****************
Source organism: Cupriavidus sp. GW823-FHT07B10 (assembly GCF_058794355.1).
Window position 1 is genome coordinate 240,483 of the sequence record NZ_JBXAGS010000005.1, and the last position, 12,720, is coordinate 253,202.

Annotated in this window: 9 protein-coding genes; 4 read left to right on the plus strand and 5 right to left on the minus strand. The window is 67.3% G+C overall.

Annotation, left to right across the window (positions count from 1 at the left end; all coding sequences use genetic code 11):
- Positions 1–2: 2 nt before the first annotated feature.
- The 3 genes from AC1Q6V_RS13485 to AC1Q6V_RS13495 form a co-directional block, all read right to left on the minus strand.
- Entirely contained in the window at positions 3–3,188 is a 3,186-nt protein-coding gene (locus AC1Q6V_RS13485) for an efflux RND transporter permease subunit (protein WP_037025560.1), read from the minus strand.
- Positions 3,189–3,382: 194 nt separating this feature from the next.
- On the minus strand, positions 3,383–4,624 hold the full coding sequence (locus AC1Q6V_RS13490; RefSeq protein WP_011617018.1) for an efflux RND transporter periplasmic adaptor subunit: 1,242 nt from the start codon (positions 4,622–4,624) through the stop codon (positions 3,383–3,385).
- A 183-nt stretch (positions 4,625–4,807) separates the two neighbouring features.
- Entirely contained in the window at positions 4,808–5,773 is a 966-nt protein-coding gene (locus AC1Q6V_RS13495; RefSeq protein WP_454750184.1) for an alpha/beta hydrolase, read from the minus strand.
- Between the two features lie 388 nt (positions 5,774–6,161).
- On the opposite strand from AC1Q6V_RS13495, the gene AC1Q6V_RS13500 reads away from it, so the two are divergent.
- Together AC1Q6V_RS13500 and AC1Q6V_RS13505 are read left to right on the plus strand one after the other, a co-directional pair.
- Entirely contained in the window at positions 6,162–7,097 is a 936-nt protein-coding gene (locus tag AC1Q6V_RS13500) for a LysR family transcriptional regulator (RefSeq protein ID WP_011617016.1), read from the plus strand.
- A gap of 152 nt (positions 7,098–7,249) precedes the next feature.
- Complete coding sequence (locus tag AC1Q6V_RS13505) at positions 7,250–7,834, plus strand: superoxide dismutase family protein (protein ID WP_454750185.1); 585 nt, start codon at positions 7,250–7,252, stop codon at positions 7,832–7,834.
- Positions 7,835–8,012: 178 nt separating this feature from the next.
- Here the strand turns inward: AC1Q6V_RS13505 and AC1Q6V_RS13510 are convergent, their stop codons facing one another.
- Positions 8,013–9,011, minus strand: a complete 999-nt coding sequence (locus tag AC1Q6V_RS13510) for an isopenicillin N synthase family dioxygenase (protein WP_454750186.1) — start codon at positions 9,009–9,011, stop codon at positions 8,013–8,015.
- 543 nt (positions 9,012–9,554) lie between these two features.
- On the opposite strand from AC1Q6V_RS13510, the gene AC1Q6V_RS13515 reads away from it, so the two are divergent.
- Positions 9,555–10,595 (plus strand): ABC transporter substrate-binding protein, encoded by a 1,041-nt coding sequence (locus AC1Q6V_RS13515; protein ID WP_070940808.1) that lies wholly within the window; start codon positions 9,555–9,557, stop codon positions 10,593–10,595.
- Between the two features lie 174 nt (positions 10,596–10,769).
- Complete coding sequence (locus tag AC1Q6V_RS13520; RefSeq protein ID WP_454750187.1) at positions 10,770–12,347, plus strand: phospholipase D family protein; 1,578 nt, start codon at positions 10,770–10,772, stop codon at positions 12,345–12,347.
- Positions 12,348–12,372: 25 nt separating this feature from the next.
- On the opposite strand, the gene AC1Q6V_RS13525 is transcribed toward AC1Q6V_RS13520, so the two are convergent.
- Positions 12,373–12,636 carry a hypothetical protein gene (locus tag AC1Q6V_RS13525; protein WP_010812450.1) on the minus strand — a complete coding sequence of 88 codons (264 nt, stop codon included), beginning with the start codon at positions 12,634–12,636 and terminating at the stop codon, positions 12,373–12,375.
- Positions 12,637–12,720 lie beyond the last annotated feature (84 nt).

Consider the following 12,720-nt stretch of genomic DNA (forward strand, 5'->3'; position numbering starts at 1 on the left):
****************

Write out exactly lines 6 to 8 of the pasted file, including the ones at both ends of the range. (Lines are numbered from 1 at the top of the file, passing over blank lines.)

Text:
- The 3 genes from AC1Q6V_RS13485 to AC1Q6V_RS13495 form a co-directional block, all read right to left on the minus strand.
- Entirely contained in the window at positions 3–3,188 is a 3,186-nt protein-coding gene (locus AC1Q6V_RS13485) for an efflux RND transporter permease subunit (protein WP_037025560.1), read from the minus strand.
- Positions 3,189–3,382: 194 nt separating this feature from the next.